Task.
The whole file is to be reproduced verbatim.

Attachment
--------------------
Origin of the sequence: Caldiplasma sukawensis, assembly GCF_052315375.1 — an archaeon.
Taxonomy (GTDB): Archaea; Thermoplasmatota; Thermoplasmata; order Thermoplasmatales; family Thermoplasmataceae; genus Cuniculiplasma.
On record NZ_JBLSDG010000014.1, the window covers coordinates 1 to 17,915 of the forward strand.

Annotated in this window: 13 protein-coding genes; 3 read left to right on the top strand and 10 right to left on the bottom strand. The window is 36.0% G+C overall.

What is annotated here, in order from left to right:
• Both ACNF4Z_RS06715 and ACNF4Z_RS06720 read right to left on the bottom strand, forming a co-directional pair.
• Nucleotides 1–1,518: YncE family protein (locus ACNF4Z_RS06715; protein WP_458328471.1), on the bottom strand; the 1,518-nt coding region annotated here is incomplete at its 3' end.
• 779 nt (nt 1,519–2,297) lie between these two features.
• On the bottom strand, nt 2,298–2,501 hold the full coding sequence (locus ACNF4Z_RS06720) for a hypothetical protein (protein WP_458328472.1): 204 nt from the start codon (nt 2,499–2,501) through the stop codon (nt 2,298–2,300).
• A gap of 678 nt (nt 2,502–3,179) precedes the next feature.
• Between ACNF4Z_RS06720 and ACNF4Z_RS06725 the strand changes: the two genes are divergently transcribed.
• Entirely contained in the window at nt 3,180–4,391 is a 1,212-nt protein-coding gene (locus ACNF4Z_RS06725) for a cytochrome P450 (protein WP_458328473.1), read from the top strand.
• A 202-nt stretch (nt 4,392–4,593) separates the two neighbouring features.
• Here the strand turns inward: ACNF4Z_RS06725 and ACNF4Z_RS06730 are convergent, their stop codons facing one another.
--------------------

Origin of the sequence: Caldiplasma sukawensis, assembly GCF_052315375.1 — an archaeon.
Taxonomy (GTDB): Archaea; Thermoplasmatota; Thermoplasmata; order Thermoplasmatales; family Thermoplasmataceae; genus Cuniculiplasma.
On record NZ_JBLSDG010000014.1, the window covers coordinates 1 to 17,915 of the forward strand.

Annotated in this window: 13 protein-coding genes; 3 read left to right on the top strand and 10 right to left on the bottom strand. The window is 36.0% G+C overall.

What is annotated here, in order from left to right:
• Both ACNF4Z_RS06715 and ACNF4Z_RS06720 read right to left on the bottom strand, forming a co-directional pair.
• Nucleotides 1–1,518: YncE family protein (locus ACNF4Z_RS06715; protein WP_458328471.1), on the bottom strand; the 1,518-nt coding region annotated here is incomplete at its 3' end.
• 779 nt (nt 1,519–2,297) lie between these two features.
• On the bottom strand, nt 2,298–2,501 hold the full coding sequence (locus ACNF4Z_RS06720) for a hypothetical protein (protein WP_458328472.1): 204 nt from the start codon (nt 2,499–2,501) through the stop codon (nt 2,298–2,300).
• A gap of 678 nt (nt 2,502–3,179) precedes the next feature.
• Between ACNF4Z_RS06720 and ACNF4Z_RS06725 the strand changes: the two genes are divergently transcribed.
• Entirely contained in the window at nt 3,180–4,391 is a 1,212-nt protein-coding gene (locus ACNF4Z_RS06725) for a cytochrome P450 (protein WP_458328473.1), read from the top strand.
• A 202-nt stretch (nt 4,392–4,593) separates the two neighbouring features.
• Here the strand turns inward: ACNF4Z_RS06725 and ACNF4Z_RS06730 are convergent, their stop codons facing one another.